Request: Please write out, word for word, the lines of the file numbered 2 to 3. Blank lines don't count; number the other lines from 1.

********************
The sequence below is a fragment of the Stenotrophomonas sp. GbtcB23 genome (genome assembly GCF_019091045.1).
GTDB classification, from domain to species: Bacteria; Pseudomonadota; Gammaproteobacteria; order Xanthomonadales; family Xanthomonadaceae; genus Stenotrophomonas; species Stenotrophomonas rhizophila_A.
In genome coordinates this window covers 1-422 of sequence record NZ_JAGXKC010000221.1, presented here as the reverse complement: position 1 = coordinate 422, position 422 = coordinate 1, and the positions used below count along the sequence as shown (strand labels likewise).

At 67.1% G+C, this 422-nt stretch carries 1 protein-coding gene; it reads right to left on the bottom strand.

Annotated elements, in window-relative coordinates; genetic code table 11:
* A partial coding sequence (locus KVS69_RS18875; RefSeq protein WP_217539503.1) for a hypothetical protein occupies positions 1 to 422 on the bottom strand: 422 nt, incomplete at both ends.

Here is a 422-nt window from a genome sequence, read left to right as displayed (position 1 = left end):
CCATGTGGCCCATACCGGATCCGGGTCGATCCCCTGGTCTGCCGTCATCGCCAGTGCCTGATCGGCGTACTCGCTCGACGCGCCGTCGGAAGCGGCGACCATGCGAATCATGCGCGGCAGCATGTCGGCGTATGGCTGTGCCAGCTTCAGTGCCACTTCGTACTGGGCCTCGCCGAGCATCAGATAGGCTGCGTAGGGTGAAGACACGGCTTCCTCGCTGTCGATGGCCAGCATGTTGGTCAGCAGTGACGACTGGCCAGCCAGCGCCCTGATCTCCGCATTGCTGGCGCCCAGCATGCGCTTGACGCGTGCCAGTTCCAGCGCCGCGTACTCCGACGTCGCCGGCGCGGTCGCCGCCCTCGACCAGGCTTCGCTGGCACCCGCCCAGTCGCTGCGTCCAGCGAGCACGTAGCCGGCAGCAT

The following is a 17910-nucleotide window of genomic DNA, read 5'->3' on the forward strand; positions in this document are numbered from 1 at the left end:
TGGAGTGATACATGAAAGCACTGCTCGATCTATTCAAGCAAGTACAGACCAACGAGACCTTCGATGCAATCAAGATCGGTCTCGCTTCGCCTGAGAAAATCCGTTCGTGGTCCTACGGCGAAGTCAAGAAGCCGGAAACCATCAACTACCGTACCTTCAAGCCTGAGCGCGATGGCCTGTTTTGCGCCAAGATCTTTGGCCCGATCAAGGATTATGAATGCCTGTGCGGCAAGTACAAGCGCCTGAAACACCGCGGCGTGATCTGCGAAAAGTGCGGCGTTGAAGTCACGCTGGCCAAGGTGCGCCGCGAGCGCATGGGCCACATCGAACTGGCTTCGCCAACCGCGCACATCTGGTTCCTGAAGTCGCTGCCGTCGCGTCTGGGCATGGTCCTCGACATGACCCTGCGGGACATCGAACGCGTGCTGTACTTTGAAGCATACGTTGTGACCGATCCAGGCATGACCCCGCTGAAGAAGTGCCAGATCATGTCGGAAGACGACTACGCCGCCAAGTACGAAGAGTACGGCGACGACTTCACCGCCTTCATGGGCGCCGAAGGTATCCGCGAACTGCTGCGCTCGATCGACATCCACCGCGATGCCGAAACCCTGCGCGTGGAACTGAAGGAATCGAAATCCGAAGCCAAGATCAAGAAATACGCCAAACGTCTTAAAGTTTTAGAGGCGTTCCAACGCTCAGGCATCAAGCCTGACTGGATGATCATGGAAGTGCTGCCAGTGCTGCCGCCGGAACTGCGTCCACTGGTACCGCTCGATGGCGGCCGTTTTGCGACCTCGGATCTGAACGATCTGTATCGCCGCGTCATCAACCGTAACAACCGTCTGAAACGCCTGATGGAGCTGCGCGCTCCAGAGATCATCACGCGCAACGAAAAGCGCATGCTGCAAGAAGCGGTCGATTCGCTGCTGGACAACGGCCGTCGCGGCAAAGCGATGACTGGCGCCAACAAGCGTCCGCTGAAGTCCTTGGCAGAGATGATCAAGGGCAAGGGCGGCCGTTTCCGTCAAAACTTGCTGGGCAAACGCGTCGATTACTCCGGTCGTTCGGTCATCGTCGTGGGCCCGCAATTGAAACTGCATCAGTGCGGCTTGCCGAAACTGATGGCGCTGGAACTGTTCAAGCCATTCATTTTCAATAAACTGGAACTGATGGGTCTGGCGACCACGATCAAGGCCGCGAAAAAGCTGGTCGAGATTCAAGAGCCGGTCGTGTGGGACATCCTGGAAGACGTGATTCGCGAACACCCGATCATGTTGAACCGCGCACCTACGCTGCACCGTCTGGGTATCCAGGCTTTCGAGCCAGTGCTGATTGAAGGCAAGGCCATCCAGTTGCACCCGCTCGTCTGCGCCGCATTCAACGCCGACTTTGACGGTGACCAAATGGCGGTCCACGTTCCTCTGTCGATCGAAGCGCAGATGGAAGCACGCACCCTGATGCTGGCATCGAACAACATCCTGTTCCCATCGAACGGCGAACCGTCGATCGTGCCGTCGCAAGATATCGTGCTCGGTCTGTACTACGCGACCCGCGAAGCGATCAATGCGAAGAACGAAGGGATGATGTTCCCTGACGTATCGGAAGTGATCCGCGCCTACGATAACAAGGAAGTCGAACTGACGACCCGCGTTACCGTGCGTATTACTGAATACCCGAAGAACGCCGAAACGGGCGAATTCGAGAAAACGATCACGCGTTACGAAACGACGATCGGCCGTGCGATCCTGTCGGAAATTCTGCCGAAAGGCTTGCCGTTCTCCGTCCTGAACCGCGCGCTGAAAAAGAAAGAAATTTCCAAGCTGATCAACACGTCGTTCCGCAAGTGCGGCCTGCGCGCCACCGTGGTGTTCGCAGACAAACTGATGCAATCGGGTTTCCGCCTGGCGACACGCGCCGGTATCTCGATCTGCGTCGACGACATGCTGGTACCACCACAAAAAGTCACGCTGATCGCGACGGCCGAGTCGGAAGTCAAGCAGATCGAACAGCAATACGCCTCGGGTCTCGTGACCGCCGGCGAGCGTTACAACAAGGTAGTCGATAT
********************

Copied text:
GTDB classification, from domain to species: Bacteria; Pseudomonadota; Gammaproteobacteria; order Xanthomonadales; family Xanthomonadaceae; genus Stenotrophomonas; species Stenotrophomonas rhizophila_A.
In genome coordinates this window covers 1-422 of sequence record NZ_JAGXKC010000221.1, presented here as the reverse complement: position 1 = coordinate 422, position 422 = coordinate 1, and the positions used below count along the sequence as shown (strand labels likewise).